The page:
“How much money will it take? But more importantly, how can you make sure that there’s enough money flowing in to sustain it,” he says. “If you can’t sustain it, I think it’s unethical to even start because you’re just going to waste time and money and then somebody else is going to have to do it all over again.”
He says Watsonville has been losing physicians and nurses for years to other hospitals. Shoemaker has watched more than a dozen hospital administrators try to make the hospital work and worries PVHDP doesn’t have an administration capable of running a healthcare district.
For the most part, those leading the effort agree that it’s far from an ideal transition, but they believe in the cause and they are taking it step by step, with commitment, rather than funding certainty, driving them forward.
Hall estimates that the total amount needed to purchase and run the hospital for a year is between $60 and $70 million – as Lookout previously reported, based on documents filed with the legislature. The estimates came from the coalition.
Hall broke down the funds PVHDP already has for Lookout.
Hall hopes the largest amount – $15 million – will come from the state budget. She, Laird and Assemblymember Robert Rivas, whose 30th district encompasses Pajaro and Salinas valleys, are providing a letter for the bankruptcy court sale hearing that says they’re seeking the $15 million from the state. The funds would require legislative approval, with the overall state budget supposed to be approved by June 15.
Laird, who serves on 10 Senate committees, including three budget committees, one of which he is chair, insists that focusing on an exact dollar amount for the sale is too difficult right now.
“The amount of the bid and what is needed is a moving target,” he says “.…There’s a big question about what gets lumped into the cost for that. And that’s what everybody’s working on. So I think… there is not a common number that has been said. Just moving. And so the thing about it is everyone should relax, and just know that everybody’s working on that.”
Given that terrain that he describes, Laird doesn’t want to “speculate” on where the money would come from to cover the capital needed to run the hospital.
“It’s just too early to get to that conversation, even though everybody’s thinking about it,” he said. “And everybody has their idea about how that need will be met.”
In addition,Laird said that neither he nor Hall have a particular model of another healthcare district from which they are working. Laird says he has spoken with hospital district administrators over the years, and believes their experience can be applied.
Laird, long-time Santa Cruz government leader and three-term state assemblyman, who directed the California Natural Resources Agency for eight years under Gov. Jerry Brown, sums up his “optimism” that the plan can work, citing the need.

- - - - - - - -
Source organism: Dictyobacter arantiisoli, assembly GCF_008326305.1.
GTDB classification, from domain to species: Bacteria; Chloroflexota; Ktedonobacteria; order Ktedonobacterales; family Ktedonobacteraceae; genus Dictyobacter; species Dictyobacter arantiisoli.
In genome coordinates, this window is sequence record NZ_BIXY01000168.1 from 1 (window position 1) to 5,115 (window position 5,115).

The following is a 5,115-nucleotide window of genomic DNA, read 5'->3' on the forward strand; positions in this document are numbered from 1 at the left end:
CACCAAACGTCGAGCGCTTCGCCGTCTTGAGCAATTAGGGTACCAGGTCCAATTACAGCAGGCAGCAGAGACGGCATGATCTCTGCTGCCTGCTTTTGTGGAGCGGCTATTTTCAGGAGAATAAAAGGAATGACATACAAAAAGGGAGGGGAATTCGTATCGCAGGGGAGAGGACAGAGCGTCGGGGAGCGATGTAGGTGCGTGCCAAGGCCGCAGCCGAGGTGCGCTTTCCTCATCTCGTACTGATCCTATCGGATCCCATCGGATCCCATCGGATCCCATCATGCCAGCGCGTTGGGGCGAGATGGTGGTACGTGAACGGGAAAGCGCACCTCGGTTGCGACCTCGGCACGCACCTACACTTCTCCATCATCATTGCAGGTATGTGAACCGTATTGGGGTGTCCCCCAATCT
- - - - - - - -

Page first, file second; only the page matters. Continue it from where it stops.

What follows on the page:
“It would just be a tragedy if this hospital were to go under,” he says. “People would just not have basic hospital services near them.”
To help defray costs of the hospital, he says the district “could levy a new tax,” but that “would definitely need to go before the public for vote.”
Taxes fund California’s 77 healthcare districts – 54 of which are in rural areas – operate.
Laird got it through both houses of the state legislature and signed by Gov. Gavin Newsom in less than a month, and that speed and buy-in provides him confidence about ultimate success.
“I’m feeling optimistic about it all,” he says. “But it is just one foot in front of the other.”
Shoemaker says it’s practically impossible for hospitals without a lot of privately insured patients to make money.
But Hall has a ready counter. She thinks the Affordable Care Act will allow more people to get insurance and that the hospital will increasingly have fewer uninsured patients. She also believes her group can attract specialized medical professionals to the hospital and make it more profitable.
Shoemaker thinks that’s unlikely, given the competition with Dominican Hospital and Sutter Health. He doesn’t see how the group – despite its optimism and good intentions — can solve such entrenched problems quickly.
Hall insists they are working on creative solutions.
Setting up the healthcare district
Laird’s bill created the district, but formed too quickly for the public to elect a board of directors.
“So we agreed to have the [County] Board of Supervisors make the initial appointments, and then over time, have it go to election,” Laird says.
The Board of Supervisors will appoint directors on March 22 and they will have their first meeting March 24, according to a release from the county earlier this month. A planning meeting will then be held March 26.
Hall said two of the members would be up for election within two years and then in another two years, the other three members would be up for election.
Sums up Laird, “ I think the key thing that has happened in this process is that every time there’s a successful move toward it, or let’s say every time there’s an affirmative move toward it, like the fast creation of the district, like the contributions of millions and millions of dollars, it sends a signal to everyone that this is an effort that stands a good chance of success, that they need to participate in this well.”